- "For a lot of those kids drag was more punk than punk. Ok, you could shave your head and put on a spike collar… or you could throw on a wig and heels and traipse around Times Square. That was brave. That was radical."
- Lady Gaga writes a hook and the whole world suddenly takes notice…I always thought of it as casting a spell. It’s the closest thing to actual magic. Because imagine an incantation that you can just repeat for 3 minutes and it can grab the attention of the entire world.”
When I was in middle school in the suburbs of Maryland, a man—let’s call him Robert—started doing some occasional gardening and housecleaning for my parents. By high school, Robert was our full-time housekeeper and a nanny for me and my sister, a family member, really. And he had become a she—let’s call her Tina. My sister and I learned to use her new pronouns and we watched as her clothes and then, with the help of hormones and surgery, her body changed to that of a woman.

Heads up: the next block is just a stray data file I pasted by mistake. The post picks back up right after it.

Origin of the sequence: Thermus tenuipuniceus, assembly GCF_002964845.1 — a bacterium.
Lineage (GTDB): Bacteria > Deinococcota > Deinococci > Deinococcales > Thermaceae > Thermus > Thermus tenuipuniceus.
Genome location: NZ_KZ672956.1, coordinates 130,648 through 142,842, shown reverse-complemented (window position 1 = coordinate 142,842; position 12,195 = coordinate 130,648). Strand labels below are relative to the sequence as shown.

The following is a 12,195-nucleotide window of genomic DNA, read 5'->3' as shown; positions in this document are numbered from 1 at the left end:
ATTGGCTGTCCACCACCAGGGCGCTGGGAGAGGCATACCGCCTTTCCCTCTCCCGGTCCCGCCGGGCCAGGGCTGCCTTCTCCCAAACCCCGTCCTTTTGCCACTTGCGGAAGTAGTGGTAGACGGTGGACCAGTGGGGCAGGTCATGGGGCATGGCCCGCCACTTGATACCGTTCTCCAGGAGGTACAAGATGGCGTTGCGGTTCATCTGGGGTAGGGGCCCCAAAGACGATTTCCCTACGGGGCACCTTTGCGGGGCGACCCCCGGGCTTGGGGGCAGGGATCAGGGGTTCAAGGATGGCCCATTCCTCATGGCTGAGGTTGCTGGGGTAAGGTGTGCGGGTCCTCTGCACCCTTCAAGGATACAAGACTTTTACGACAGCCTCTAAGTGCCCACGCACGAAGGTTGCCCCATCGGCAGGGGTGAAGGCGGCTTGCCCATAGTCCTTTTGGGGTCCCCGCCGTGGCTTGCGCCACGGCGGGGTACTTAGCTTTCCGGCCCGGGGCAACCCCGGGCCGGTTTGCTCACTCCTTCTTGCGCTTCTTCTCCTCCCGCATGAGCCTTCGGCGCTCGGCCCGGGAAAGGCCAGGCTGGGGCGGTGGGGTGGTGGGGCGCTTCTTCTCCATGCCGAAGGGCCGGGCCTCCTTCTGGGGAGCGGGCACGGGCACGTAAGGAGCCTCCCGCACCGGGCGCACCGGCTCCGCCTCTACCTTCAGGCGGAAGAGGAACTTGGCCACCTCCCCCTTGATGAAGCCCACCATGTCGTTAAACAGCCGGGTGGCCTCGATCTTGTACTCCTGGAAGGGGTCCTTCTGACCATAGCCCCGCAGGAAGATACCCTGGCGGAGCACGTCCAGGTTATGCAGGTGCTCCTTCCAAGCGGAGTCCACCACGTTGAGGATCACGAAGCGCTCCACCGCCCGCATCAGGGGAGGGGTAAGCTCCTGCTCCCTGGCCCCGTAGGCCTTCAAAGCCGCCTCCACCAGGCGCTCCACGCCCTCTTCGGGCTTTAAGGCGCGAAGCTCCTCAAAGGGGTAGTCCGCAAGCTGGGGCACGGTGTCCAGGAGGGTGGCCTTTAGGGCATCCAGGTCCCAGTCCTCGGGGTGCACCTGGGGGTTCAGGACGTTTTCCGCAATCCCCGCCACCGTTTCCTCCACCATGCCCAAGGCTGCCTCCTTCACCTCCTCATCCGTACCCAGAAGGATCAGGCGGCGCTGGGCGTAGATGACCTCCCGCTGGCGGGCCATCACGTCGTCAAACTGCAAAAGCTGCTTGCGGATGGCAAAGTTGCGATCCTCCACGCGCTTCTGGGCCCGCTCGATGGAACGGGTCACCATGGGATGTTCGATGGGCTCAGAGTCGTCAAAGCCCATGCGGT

At the same time, the transition we went through with Tina at home was playing out in American popular culture. Homosexuality and drag and other queer lives and identities came out of the closet and onto the stage, screen, and streets. In 1984, in Mahattan’s Tompkins Square Park, Wigstock was born. It started as a kind of afterparty and evolved into a DIY, outrageous, funny, and fabulous annual drag festival that by the 90’s was drawing crowds in the thousands.
It’s hard even to think back to the time when Robert who became Tina had to hide who she was for fear of upsetting her religious mother or—who knows—maybe not getting that job with my folks. In a world where RuPaul’s Drag Race is going into its 12th smash season, It’s easy to forget the courage it took, and still takes, for so many people to live on the outside what they know they are on the inside. My guest today is documentary filmmaker Chris Moukarbel, the director of Lady Gaga biopic GAGA FIVE FOOT TWO. In his new HBO documentary WIG, Chris and his stars—including Lady Bunny, Charlene Incarnate, and many more—take us back through the history of drag in New York City. And they show that now more than ever we need public spaces like Wigstock where we can perform, amplify, and celebrate our differences.
Surprise conversation starters in this episode: